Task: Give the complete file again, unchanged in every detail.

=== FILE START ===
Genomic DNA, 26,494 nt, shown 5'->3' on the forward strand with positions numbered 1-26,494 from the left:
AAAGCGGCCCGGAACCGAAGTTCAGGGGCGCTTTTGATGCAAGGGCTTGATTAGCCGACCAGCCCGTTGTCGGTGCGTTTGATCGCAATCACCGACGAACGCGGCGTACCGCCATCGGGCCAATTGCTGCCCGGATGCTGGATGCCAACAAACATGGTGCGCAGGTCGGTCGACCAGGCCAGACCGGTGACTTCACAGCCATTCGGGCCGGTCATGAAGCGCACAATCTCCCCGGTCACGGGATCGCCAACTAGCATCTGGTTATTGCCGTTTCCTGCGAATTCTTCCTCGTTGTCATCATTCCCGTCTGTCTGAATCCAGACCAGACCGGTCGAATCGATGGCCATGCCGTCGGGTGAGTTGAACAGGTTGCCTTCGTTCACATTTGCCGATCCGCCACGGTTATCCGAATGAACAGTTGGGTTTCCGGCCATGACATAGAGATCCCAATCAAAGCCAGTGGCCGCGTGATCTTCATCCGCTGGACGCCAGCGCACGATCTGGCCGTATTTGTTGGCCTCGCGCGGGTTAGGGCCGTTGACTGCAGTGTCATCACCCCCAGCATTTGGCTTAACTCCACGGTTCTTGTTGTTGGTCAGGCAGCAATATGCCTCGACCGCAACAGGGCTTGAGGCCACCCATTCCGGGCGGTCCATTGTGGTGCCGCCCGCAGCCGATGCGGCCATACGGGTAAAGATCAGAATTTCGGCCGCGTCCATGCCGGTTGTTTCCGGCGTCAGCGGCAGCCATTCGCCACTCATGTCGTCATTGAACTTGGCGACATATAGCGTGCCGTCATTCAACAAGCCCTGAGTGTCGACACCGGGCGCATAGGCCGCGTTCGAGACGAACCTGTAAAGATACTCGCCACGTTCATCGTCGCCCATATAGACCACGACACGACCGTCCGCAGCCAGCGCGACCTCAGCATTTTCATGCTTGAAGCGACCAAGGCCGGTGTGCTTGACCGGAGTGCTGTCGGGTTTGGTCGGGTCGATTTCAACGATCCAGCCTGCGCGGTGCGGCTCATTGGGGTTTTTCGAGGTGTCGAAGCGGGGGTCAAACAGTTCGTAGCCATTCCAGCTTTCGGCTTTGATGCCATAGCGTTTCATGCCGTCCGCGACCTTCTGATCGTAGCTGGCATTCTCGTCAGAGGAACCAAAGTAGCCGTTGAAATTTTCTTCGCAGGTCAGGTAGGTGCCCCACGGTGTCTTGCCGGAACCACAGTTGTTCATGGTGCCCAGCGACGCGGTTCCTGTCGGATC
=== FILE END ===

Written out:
Genomic DNA, 26,494 nt, shown 5'->3' on the forward strand with positions numbered 1-26,494 from the left:
AAAGCGGCCCGGAACCGAAGTTCAGGGGCGCTTTTGATGCAAGGGCTTGATTAGCCGACCAGCCCGTTGTCGGTGCGTTTGATCGCAATCACCGACGAACGCGGCGTACCGCCATCGGGCCAATTGCTGCCCGGATGCTGGATGCCAACAAACATGGTGCGCAGGTCGGTCGACCAGGCCAGACCGGTGACTTCACAGCCATTCGGGCCGGTCATGAAGCGCACAATCTCCCCGGTCACGGGATCGCCAACTAGCATCTGGTTATTGCCGTTTCCTGCGAATTCTTCCTCGTTGTCATCATTCCCGTCTGTCTGAATCCAGACCAGACCGGTCGAATCGATGGCCATGCCGTCGGGTGAGTTGAACAGGTTGCCTTCGTTCACATTTGCCGATCCGCCACGGTTATCCGAATGAACAGTTGGGTTTCCGGCCATGACATAGAGATCCCAATCAAAGCCAGTGGCCGCGTGATCTTCATCCGCTGGACGCCAGCGCACGATCTGGCCGTATTTGTTGGCCTCGCGCGGGTTAGGGCCGTTGACTGCAGTGTCATCACCCCCAGCATTTGGCTTAACTCCACGGTTCTTGTTGTTGGTCAGGCAGCAATATGCCTCGACCGCAACAGGGCTTGAGGCCACCCATTCCGGGCGGTCCATTGTGGTGCCGCCCGCAGCCGATGCGGCCATACGGGTAAAGATCAGAATTTCGGCCGCGTCCATGCCGGTTGTTTCCGGCGTCAGCGGCAGCCATTCGCCACTCATGTCGTCATTGAACTTGGCGACATATAGCGTGCCGTCATTCAACAAGCCCTGAGTGTCGACACCGGGCGCATAGGCCGCGTTCGAGACGAACCTGTAAAGATACTCGCCACGTTCATCGTCGCCCATATAGACCACGACACGACCGTCCGCAGCCAGCGCGACCTCAGCATTTTCATGCTTGAAGCGACCAAGGCCGGTGTGCTTGACCGGAGTGCTGTCGGGTTTGGTCGGGTCGATTTCAACGATCCAGCCTGCGCGGTGCGGCTCATTGGGGTTTTTCGAGGTGTCGAAGCGGGGGTCAAACAGTTCGTAGCCATTCCAGCTTTCGGCTTTGATGCCATAGCGTTTCATGCCGTCCGCGACCTTCTGATCGTAGCTGGCATTCTCGTCAGAGGAACCAAAGTAGCCGTTGAAATTTTCTTCGCAGGTCAGGTAGGTGCCCCACGGTGTCTTGCCGGAACCACAGTTGTTCATGGTGCCCAGCGACGCGGTTCCTGTCGGATC